Anatomy of a Great Grant Application

Many parts go into developing a great grant application.

It is on the researcher to articulate the research plan to impress upon the reviewers why they should fund the study. Quality aside, reviewers also consider direction accuracy, writing ability and project completion.

As you develop the grant, it is important to have the mental image of a ‘big picture’ approach. The funding agency will have specific criteria you must follow. Besides the grant application itself, the applicant should submit a budget, dissemination plans, and a time table. Proof that the study has received Institutional Review Board (IRB) approval will also be required.

Common Criteria

The agency will be looking for two things; the probability of success of the project and the quality of the application. Although each agency will be slightly different, common criteria include:

  1. Significance: how will the study advance knowledge in a particular discipline
  2. Approach: research questioning method
  3. Innovation: is the study original and offers a fresh approach to a new or existing issue
  4. Investigator: researcher experience level and do they have the support needed to conduct the study
  5. Environment: where will the study take place and will the context influence the success of the study

A funding agency will advertise its research priorities in advance of seeking applications. It may also invite applications for projects through a Request for Proposal (RFP).

Application Resources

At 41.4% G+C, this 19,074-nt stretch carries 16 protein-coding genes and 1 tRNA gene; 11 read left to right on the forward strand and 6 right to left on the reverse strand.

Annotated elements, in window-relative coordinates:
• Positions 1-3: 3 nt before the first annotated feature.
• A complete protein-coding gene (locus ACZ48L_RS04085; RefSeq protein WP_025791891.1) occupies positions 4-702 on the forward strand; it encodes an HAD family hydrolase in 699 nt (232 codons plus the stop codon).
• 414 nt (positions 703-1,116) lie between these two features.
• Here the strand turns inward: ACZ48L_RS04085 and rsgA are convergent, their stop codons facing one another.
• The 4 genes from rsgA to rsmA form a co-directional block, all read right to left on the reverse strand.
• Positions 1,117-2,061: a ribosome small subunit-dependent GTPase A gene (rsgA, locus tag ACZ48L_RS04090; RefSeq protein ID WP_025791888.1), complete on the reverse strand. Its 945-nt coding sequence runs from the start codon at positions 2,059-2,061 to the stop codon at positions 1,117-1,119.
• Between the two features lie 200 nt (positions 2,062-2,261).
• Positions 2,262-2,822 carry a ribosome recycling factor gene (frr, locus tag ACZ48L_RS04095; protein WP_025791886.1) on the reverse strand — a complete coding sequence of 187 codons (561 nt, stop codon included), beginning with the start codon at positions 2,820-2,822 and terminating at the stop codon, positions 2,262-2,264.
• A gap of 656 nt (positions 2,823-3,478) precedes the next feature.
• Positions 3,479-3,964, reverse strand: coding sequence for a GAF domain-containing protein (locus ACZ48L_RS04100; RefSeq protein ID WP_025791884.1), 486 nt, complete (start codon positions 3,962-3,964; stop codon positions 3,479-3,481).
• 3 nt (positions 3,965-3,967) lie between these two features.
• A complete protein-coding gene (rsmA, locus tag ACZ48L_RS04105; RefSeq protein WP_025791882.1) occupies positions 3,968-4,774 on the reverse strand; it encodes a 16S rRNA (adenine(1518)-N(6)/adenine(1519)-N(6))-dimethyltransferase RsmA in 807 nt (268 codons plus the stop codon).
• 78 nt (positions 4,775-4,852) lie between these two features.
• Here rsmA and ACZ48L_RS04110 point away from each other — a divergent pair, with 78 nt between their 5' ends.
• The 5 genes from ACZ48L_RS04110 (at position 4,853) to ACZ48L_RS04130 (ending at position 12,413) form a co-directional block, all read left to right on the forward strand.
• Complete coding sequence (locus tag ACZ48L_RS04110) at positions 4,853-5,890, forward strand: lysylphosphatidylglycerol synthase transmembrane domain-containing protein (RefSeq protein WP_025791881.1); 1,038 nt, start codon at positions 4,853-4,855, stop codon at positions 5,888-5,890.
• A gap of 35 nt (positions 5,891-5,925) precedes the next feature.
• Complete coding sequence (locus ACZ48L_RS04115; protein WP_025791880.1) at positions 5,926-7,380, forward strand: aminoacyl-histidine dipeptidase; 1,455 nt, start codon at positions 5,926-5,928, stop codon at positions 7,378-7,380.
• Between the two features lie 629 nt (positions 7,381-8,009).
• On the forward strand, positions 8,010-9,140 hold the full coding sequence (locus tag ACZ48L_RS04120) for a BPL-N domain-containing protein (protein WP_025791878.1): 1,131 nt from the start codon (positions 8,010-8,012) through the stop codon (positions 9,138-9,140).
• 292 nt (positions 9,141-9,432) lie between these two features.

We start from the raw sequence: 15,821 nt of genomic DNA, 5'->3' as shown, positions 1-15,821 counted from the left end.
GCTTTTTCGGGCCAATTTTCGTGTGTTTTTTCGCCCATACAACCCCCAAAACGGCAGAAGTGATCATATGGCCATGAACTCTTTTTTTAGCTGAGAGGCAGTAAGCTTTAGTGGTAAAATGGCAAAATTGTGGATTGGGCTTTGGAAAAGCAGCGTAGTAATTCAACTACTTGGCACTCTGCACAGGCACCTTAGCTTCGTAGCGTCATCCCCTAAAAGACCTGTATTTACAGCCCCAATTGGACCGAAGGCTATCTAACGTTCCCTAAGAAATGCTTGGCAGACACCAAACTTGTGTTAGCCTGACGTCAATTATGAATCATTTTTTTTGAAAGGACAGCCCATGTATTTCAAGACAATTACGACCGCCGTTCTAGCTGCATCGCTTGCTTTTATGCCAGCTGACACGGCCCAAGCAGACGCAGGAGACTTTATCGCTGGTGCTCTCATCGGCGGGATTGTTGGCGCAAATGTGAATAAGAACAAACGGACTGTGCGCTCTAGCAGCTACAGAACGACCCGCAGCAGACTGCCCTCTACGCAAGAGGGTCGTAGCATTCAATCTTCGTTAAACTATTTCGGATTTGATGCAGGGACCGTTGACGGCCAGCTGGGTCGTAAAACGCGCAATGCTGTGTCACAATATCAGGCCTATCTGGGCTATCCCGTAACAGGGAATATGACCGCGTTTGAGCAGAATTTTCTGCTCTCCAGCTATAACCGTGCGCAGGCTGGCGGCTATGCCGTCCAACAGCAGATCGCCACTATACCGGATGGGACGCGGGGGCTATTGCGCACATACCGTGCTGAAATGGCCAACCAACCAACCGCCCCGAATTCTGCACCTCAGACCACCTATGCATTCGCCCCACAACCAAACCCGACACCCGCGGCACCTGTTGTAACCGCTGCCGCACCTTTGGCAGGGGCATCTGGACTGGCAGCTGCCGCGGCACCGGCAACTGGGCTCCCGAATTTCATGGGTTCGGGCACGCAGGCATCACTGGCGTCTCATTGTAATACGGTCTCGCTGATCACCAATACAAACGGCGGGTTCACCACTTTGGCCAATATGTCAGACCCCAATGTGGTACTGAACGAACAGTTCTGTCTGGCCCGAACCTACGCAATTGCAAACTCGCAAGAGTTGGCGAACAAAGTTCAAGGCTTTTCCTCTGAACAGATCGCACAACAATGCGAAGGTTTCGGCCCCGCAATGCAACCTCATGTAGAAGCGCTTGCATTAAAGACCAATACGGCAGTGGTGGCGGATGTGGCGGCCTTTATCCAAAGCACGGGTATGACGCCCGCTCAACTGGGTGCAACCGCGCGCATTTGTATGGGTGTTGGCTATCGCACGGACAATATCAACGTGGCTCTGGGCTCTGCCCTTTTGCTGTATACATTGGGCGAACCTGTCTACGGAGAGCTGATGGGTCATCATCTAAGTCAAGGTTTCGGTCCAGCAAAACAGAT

Many resources are available on the topic of writing grant proposals including, articles, textbooks, websites, and workshops. Doctoral students often take writing for grants and publication course as part of their curriculum as well. We have referenced a few points here from our favorite grant writing resource by Lawrence F. Locke, Waneen W. Spirduso and Stephen Silverman’s book, Proposals That Work: A Guide for Planning Dissertations and Grant Proposals.

Grant Writing Tips

Here are some essential tips on writing a great grant application:

  • Be certain your topic is well aligned with the funding agency’s research priorities
  • Carefully review all parts of the application process and follow all guidelines and policies
  • Check to determine that you are eligible to be an applicant
  • Know how your application will be evaluated
  • Review past funded projects, if available
  • Write in a professional and scholarly manner. Follow the format as directed (e.g., APA, MLA)
  • Have a colleague proof-read the application and ask for feedback
  • If required, do not go over the page or word limit
  • Attend to every detail in the application and describe each section
  • Follow the budget directions, be realistic on estimated costs, and do not submit items that are prohibited by the funding agency
  • If you are a novice researcher, include measures to address the issue such as having a mentor or co-investigator on the team
  • Begin the application as soon as possible
  • Meet the deadline for submission
  • Stay positive

In the event the grant is not funded, you should receive comments from the reviewers that you can use toward making the proposal better for the next round. Even the most experienced researchers have had their grant proposals rejected at one time or another.

Don’t be discouraged if your study is not funded. Take the comments and advice of the reviewers toward writing your next grant proposal!

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